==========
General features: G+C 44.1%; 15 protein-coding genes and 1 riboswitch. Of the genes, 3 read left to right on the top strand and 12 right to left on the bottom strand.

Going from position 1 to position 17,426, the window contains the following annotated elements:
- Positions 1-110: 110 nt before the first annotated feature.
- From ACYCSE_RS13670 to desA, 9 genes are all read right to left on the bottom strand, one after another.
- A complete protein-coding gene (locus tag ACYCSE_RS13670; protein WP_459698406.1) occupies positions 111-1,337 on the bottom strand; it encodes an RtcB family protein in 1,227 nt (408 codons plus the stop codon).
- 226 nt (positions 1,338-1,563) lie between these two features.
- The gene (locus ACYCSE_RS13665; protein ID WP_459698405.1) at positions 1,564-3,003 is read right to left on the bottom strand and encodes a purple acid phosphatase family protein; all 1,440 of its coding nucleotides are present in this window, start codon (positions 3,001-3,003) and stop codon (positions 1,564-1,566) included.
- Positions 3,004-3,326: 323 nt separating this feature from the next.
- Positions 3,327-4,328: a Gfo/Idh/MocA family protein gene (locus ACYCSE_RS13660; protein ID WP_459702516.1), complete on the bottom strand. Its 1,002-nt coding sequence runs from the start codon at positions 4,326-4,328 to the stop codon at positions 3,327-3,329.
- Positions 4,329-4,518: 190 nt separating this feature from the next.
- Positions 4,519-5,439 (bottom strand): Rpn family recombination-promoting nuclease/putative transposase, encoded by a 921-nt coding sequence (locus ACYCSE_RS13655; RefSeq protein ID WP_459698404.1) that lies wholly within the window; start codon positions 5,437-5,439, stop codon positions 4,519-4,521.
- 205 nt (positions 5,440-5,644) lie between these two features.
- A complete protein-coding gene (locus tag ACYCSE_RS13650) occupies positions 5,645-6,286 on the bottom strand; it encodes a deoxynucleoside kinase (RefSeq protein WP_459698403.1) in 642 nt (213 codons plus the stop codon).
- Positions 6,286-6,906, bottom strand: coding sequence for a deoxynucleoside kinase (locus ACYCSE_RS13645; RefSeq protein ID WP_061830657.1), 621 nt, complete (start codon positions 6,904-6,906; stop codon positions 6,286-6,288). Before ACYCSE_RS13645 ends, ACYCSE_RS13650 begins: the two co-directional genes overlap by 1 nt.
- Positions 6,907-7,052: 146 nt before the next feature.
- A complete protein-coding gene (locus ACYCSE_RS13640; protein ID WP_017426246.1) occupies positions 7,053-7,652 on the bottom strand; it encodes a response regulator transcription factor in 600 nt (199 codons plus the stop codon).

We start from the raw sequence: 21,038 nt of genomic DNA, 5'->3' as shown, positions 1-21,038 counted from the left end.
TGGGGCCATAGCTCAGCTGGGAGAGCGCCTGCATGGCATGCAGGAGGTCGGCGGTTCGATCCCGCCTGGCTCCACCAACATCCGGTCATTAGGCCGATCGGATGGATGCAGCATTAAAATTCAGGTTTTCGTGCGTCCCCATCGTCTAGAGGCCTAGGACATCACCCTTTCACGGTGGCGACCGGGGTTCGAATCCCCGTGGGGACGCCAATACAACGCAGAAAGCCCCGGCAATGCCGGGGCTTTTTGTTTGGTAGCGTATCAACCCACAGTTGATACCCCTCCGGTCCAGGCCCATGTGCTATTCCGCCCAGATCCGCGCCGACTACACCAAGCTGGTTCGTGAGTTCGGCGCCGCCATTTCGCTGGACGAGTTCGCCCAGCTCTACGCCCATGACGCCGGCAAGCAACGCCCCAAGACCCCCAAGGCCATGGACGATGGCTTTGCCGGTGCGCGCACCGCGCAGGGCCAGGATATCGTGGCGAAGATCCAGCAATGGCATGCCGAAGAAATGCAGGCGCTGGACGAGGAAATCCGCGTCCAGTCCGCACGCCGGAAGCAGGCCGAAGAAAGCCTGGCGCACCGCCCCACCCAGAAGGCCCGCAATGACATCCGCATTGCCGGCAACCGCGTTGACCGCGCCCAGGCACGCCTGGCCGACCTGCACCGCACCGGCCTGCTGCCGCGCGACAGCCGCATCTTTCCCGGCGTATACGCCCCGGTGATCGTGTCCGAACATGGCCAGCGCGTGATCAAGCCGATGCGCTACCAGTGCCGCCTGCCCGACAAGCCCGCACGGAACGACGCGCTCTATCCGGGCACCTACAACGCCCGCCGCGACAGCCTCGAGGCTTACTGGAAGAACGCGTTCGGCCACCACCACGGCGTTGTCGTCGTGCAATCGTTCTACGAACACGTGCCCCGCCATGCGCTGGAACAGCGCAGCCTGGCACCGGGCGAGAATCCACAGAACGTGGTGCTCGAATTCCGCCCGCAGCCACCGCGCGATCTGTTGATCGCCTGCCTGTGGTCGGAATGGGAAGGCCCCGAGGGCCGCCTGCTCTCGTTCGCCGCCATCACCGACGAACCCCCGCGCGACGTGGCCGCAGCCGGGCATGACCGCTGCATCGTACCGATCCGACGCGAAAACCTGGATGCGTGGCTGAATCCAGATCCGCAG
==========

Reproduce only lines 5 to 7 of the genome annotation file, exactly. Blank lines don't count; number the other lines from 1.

- A complete protein-coding gene (locus tag ACYCSE_RS13670; protein WP_459698406.1) occupies positions 111-1,337 on the bottom strand; it encodes an RtcB family protein in 1,227 nt (408 codons plus the stop codon).
- 226 nt (positions 1,338-1,563) lie between these two features.
- The gene (locus ACYCSE_RS13665; protein ID WP_459698405.1) at positions 1,564-3,003 is read right to left on the bottom strand and encodes a purple acid phosphatase family protein; all 1,440 of its coding nucleotides are present in this window, start codon (positions 3,001-3,003) and stop codon (positions 1,564-1,566) included.